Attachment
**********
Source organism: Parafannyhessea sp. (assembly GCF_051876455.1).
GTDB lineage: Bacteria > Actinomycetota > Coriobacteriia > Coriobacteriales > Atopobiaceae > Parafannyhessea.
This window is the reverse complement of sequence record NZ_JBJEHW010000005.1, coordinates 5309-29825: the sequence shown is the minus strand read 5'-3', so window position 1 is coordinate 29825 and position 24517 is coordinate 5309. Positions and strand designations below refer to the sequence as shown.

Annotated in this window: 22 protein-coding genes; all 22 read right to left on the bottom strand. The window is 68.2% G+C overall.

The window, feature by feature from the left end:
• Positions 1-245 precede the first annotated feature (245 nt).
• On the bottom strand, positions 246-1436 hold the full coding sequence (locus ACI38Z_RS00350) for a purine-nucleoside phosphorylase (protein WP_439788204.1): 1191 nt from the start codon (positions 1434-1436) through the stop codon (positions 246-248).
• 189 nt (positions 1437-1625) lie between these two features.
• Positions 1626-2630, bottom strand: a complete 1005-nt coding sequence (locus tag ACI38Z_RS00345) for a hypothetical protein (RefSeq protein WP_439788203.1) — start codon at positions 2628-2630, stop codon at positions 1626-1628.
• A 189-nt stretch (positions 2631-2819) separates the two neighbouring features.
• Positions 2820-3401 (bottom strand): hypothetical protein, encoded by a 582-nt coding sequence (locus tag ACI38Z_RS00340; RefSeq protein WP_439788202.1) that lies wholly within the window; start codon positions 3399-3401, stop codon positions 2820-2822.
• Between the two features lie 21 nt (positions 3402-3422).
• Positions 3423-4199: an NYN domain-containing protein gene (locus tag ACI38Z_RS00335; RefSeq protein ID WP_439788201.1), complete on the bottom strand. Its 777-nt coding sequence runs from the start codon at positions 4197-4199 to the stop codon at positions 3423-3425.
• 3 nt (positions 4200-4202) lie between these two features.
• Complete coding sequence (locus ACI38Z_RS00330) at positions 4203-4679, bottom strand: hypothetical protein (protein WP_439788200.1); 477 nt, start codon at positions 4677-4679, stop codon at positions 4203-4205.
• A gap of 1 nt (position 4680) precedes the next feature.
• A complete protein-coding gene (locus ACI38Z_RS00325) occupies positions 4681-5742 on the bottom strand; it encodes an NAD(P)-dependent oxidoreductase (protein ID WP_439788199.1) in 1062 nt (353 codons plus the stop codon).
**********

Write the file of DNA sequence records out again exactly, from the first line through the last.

Source organism: Parafannyhessea sp. (assembly GCF_051876455.1).
GTDB lineage: Bacteria > Actinomycetota > Coriobacteriia > Coriobacteriales > Atopobiaceae > Parafannyhessea.
This window is the reverse complement of sequence record NZ_JBJEHW010000005.1, coordinates 5309-29825: the sequence shown is the minus strand read 5'-3', so window position 1 is coordinate 29825 and position 24517 is coordinate 5309. Positions and strand designations below refer to the sequence as shown.

Annotated in this window: 22 protein-coding genes; all 22 read right to left on the bottom strand. The window is 68.2% G+C overall.

The window, feature by feature from the left end:
• Positions 1-245 precede the first annotated feature (245 nt).
• On the bottom strand, positions 246-1436 hold the full coding sequence (locus ACI38Z_RS00350) for a purine-nucleoside phosphorylase (protein WP_439788204.1): 1191 nt from the start codon (positions 1434-1436) through the stop codon (positions 246-248).
• 189 nt (positions 1437-1625) lie between these two features.
• Positions 1626-2630, bottom strand: a complete 1005-nt coding sequence (locus tag ACI38Z_RS00345) for a hypothetical protein (RefSeq protein WP_439788203.1) — start codon at positions 2628-2630, stop codon at positions 1626-1628.
• A 189-nt stretch (positions 2631-2819) separates the two neighbouring features.
• Positions 2820-3401 (bottom strand): hypothetical protein, encoded by a 582-nt coding sequence (locus tag ACI38Z_RS00340; RefSeq protein WP_439788202.1) that lies wholly within the window; start codon positions 3399-3401, stop codon positions 2820-2822.
• Between the two features lie 21 nt (positions 3402-3422).
• Positions 3423-4199: an NYN domain-containing protein gene (locus tag ACI38Z_RS00335; RefSeq protein ID WP_439788201.1), complete on the bottom strand. Its 777-nt coding sequence runs from the start codon at positions 4197-4199 to the stop codon at positions 3423-3425.
• 3 nt (positions 4200-4202) lie between these two features.
• Complete coding sequence (locus ACI38Z_RS00330) at positions 4203-4679, bottom strand: hypothetical protein (protein WP_439788200.1); 477 nt, start codon at positions 4677-4679, stop codon at positions 4203-4205.
• A gap of 1 nt (position 4680) precedes the next feature.
• A complete protein-coding gene (locus ACI38Z_RS00325) occupies positions 4681-5742 on the bottom strand; it encodes an NAD(P)-dependent oxidoreductase (protein ID WP_439788199.1) in 1062 nt (353 codons plus the stop codon).